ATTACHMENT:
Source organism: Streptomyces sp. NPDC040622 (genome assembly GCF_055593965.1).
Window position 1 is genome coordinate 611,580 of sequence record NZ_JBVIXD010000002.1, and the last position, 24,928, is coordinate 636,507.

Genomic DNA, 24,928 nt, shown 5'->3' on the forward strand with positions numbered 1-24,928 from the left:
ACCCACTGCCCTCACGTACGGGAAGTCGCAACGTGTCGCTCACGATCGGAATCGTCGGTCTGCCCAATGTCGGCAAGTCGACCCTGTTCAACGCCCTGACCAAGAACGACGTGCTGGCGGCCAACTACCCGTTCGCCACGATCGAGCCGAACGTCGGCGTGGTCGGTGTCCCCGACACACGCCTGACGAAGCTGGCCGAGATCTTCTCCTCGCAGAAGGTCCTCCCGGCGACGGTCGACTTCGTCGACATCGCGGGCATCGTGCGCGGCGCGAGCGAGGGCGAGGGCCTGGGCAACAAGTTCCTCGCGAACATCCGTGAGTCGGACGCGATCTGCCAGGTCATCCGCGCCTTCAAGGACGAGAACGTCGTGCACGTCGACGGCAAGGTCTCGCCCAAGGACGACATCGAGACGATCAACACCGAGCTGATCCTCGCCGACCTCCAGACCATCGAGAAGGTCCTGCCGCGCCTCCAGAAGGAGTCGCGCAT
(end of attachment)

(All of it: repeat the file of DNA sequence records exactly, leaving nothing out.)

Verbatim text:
Source organism: Streptomyces sp. NPDC040622 (genome assembly GCF_055593965.1).
Window position 1 is genome coordinate 611,580 of sequence record NZ_JBVIXD010000002.1, and the last position, 24,928, is coordinate 636,507.

Genomic DNA, 24,928 nt, shown 5'->3' on the forward strand with positions numbered 1-24,928 from the left:
ACCCACTGCCCTCACGTACGGGAAGTCGCAACGTGTCGCTCACGATCGGAATCGTCGGTCTGCCCAATGTCGGCAAGTCGACCCTGTTCAACGCCCTGACCAAGAACGACGTGCTGGCGGCCAACTACCCGTTCGCCACGATCGAGCCGAACGTCGGCGTGGTCGGTGTCCCCGACACACGCCTGACGAAGCTGGCCGAGATCTTCTCCTCGCAGAAGGTCCTCCCGGCGACGGTCGACTTCGTCGACATCGCGGGCATCGTGCGCGGCGCGAGCGAGGGCGAGGGCCTGGGCAACAAGTTCCTCGCGAACATCCGTGAGTCGGACGCGATCTGCCAGGTCATCCGCGCCTTCAAGGACGAGAACGTCGTGCACGTCGACGGCAAGGTCTCGCCCAAGGACGACATCGAGACGATCAACACCGAGCTGATCCTCGCCGACCTCCAGACCATCGAGAAGGTCCTGCCGCGCCTCCAGAAGGAGTCGCGCAT